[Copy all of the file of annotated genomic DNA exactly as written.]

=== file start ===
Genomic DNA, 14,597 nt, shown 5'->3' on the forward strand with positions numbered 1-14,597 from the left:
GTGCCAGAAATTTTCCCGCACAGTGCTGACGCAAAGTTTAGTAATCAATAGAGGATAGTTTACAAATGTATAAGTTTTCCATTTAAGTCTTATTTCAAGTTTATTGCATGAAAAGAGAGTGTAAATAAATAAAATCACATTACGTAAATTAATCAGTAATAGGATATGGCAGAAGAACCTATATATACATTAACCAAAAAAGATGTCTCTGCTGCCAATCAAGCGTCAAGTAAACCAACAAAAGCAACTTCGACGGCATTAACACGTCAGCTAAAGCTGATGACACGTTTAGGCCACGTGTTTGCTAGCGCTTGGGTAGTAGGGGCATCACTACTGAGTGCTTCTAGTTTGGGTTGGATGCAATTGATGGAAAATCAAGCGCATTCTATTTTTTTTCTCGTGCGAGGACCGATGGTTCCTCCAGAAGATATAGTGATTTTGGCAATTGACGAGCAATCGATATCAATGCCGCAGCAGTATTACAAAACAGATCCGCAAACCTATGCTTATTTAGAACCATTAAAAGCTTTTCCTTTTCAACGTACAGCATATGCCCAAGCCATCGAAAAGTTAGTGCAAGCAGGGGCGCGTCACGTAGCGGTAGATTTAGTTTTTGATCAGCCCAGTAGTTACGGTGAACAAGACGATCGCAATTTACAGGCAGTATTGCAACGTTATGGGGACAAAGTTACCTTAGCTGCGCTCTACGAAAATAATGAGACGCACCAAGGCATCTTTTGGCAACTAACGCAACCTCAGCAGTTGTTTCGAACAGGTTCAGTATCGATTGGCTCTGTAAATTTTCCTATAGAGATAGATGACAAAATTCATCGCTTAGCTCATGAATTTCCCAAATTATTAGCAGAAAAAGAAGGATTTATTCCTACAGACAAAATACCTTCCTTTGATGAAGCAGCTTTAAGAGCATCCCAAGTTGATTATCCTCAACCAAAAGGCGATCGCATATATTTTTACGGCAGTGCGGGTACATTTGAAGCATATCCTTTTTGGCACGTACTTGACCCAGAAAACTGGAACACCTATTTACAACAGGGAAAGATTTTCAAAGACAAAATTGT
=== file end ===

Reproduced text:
Genomic DNA, 14,597 nt, shown 5'->3' on the forward strand with positions numbered 1-14,597 from the left:
GTGCCAGAAATTTTCCCGCACAGTGCTGACGCAAAGTTTAGTAATCAATAGAGGATAGTTTACAAATGTATAAGTTTTCCATTTAAGTCTTATTTCAAGTTTATTGCATGAAAAGAGAGTGTAAATAAATAAAATCACATTACGTAAATTAATCAGTAATAGGATATGGCAGAAGAACCTATATATACATTAACCAAAAAAGATGTCTCTGCTGCCAATCAAGCGTCAAGTAAACCAACAAAAGCAACTTCGACGGCATTAACACGTCAGCTAAAGCTGATGACACGTTTAGGCCACGTGTTTGCTAGCGCTTGGGTAGTAGGGGCATCACTACTGAGTGCTTCTAGTTTGGGTTGGATGCAATTGATGGAAAATCAAGCGCATTCTATTTTTTTTCTCGTGCGAGGACCGATGGTTCCTCCAGAAGATATAGTGATTTTGGCAATTGACGAGCAATCGATATCAATGCCGCAGCAGTATTACAAAACAGATCCGCAAACCTATGCTTATTTAGAACCATTAAAAGCTTTTCCTTTTCAACGTACAGCATATGCCCAAGCCATCGAAAAGTTAGTGCAAGCAGGGGCGCGTCACGTAGCGGTAGATTTAGTTTTTGATCAGCCCAGTAGTTACGGTGAACAAGACGATCGCAATTTACAGGCAGTATTGCAACGTTATGGGGACAAAGTTACCTTAGCTGCGCTCTACGAAAATAATGAGACGCACCAAGGCATCTTTTGGCAACTAACGCAACCTCAGCAGTTGTTTCGAACAGGTTCAGTATCGATTGGCTCTGTAAATTTTCCTATAGAGATAGATGACAAAATTCATCGCTTAGCTCATGAATTTCCCAAATTATTAGCAGAAAAAGAAGGATTTATTCCTACAGACAAAATACCTTCCTTTGATGAAGCAGCTTTAAGAGCATCCCAAGTTGATTATCCTCAACCAAAAGGCGATCGCATATATTTTTACGGCAGTGCGGGTACATTTGAAGCATATCCTTTTTGGCACGTACTTGACCCAGAAAACTGGAACACCTATTTACAACAGGGAAAGATTTTCAAAGACAAAATTGT